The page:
So far, the highlights of our cruise have been the scenic and peaceful San Benitos Islands which are western outliers of the Baja Pennisula, about 30 miles offshore. There are three “islas” which form a crescent shapped protected anchorage, so filled with marine life any city aquarium would be proud. West San Benito has a Mexican fish camp on it’s eastern shore which provides shelter for the abalone and lobster fishermen. The rest of the shoreline is home to giant elephant seals and sea lions, while etensive kelp beds hide striped bass. Every casual glance from the boat reveals teeming wildlife.
About halfway down the Baja is Bahia Tortuga, Turtle Bay, where we were hit with a 50 knot storm at anchor. Naturally, the worlst of it came on a black night, blowing striaght into the anchorage, turning it into a treacherous lee shore. With a four mile fetch across the bay, seas grew large rapidly. With radar and an engine powerful enough to make good speed against such strong winds and seas, we had no trouble moving to the windward side of the bay.
Finally looking backward, we learned how to sail all over again. Last year in September we sailed up to the Ventura/Santa Barbara area, about 175 miles north of San Diego. It had been almost 8 years since coming back from New Zealand with our old boat that we had done much sailing. The Santa Barbara Channel between the mainland and the northern Channel Islands is a rough patch of water, with winds often over 30 knots. We learned what the Grail could do, and how we needed to help her do it. We found our new boat capable beyond our imagination, comfortable and dry on dek, and far easier to sail than our previous 32′ sloop, which displaced almost half Holy Grail.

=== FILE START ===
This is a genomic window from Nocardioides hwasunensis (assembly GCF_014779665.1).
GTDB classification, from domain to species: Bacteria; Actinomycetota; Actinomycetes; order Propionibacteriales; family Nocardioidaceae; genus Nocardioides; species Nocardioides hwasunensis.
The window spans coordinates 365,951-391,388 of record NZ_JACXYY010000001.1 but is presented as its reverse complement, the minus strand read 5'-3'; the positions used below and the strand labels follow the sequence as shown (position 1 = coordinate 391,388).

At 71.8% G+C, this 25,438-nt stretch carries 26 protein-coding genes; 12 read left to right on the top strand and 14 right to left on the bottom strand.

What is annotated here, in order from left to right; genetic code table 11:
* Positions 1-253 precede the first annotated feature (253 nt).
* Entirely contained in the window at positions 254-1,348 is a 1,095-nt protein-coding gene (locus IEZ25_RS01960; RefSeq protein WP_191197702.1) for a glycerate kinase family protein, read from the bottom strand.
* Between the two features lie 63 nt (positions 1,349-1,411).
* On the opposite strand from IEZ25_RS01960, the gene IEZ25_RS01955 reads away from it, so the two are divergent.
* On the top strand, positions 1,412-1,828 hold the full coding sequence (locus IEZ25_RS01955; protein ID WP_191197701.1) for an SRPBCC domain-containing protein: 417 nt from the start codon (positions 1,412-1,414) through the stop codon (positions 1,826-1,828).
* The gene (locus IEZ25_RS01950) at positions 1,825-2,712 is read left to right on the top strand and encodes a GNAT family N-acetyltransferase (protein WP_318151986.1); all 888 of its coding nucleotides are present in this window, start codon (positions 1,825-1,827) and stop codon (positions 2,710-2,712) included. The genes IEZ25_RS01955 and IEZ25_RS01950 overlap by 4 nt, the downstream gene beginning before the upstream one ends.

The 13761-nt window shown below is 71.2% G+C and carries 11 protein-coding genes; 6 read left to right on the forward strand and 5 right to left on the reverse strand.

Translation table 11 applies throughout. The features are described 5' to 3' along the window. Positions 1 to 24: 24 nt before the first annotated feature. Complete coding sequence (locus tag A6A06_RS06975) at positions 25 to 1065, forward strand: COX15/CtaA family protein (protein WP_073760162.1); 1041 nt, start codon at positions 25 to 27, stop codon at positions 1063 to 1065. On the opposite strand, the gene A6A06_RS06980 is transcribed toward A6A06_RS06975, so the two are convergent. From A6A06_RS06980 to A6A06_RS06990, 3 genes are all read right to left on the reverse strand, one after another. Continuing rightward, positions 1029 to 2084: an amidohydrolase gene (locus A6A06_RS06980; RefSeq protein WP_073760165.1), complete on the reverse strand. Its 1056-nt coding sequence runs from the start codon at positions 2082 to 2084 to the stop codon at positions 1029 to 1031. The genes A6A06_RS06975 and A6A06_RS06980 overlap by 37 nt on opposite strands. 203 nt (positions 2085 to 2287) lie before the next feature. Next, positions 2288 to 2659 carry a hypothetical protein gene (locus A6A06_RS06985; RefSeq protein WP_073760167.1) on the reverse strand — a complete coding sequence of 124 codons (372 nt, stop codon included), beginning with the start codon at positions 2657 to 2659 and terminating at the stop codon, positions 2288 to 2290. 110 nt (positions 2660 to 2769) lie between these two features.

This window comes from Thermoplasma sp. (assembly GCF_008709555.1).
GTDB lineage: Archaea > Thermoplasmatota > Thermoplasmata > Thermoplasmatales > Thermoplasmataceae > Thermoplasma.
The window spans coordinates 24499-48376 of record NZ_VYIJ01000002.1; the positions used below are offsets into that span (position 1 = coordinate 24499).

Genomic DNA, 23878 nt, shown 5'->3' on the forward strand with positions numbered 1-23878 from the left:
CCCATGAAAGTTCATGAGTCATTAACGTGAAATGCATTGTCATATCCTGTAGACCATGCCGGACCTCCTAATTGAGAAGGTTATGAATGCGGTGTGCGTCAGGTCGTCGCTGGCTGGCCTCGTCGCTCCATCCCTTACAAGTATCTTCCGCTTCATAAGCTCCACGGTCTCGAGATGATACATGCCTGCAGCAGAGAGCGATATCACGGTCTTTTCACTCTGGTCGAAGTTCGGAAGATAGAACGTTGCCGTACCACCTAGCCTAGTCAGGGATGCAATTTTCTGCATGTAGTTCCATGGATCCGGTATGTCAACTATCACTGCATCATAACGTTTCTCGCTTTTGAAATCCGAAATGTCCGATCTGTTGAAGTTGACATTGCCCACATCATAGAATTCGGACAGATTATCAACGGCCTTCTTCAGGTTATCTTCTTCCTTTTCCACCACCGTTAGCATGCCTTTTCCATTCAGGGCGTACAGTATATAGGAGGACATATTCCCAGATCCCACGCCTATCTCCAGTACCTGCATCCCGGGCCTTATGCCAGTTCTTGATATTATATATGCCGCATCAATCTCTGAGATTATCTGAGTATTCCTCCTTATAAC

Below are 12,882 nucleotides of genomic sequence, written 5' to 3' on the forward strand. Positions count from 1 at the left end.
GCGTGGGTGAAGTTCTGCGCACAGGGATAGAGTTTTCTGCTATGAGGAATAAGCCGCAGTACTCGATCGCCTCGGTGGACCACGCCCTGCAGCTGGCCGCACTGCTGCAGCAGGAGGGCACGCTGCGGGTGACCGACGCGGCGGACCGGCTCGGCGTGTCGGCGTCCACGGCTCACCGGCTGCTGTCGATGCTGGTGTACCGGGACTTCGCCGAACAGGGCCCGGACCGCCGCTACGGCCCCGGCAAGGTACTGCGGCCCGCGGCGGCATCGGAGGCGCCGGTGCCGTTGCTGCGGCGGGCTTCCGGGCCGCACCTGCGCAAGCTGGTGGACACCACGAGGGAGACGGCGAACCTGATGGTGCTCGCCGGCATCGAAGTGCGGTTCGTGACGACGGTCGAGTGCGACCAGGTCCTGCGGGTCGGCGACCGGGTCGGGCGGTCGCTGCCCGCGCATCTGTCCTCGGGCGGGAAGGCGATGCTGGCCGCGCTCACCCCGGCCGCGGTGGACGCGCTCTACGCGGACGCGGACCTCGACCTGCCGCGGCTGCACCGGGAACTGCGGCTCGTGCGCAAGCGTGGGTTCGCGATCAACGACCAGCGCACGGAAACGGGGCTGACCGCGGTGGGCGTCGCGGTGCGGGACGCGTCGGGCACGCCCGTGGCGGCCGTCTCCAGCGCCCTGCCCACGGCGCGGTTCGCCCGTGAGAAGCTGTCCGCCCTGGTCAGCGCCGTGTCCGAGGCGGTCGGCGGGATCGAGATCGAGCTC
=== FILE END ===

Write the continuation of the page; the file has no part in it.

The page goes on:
It was great fun to have the “Admiral’s” sister visit in Santa Barbara. She endured a romp stomping close reach 30 knot blowacross the channel to Santa Cruz Island. On another day, the rest of the family was nearly becalmed. We enjoyed taking friends sailing and visiting in practically every harbor between San Diego and Santa Barbara, renewed old friendships, and then sadly said our goodbys.
As we sailed away from San Diego in December heading south of the border, we knew we would miss family and friends. We were satisfied that we had done our best to prepare for our adventures, and pleased that we had just wrapped up all the city life details, which released us for the next phase of this wonderful life.